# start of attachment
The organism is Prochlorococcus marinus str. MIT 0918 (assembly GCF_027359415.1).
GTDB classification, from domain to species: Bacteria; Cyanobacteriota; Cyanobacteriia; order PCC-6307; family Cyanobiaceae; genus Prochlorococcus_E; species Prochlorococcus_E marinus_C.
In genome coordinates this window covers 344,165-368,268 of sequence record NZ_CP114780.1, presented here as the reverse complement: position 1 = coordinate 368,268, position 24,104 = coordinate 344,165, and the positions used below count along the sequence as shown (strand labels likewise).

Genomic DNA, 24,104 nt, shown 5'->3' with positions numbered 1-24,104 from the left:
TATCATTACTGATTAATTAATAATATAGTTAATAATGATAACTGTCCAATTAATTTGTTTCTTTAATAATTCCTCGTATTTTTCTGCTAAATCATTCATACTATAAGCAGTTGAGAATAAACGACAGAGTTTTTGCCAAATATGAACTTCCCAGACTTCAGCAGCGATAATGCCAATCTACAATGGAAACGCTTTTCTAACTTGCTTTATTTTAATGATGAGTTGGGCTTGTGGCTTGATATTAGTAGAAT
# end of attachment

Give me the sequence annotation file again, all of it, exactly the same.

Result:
The organism is Prochlorococcus marinus str. MIT 0918 (assembly GCF_027359415.1).
GTDB classification, from domain to species: Bacteria; Cyanobacteriota; Cyanobacteriia; order PCC-6307; family Cyanobiaceae; genus Prochlorococcus_E; species Prochlorococcus_E marinus_C.
In genome coordinates this window covers 344,165-368,268 of sequence record NZ_CP114780.1, presented here as the reverse complement: position 1 = coordinate 368,268, position 24,104 = coordinate 344,165, and the positions used below count along the sequence as shown (strand labels likewise).

Genomic DNA, 24,104 nt, shown 5'->3' with positions numbered 1-24,104 from the left:
TATCATTACTGATTAATTAATAATATAGTTAATAATGATAACTGTCCAATTAATTTGTTTCTTTAATAATTCCTCGTATTTTTCTGCTAAATCATTCATACTATAAGCAGTTGAGAATAAACGACAGAGTTTTTGCCAAATATGAACTTCCCAGACTTCAGCAGCGATAATGCCAATCTACAATGGAAACGCTTTTCTAACTTGCTTTATTTTAATGATGAGTTGGGCTTGTGGCTTGATATTAGTAGAAT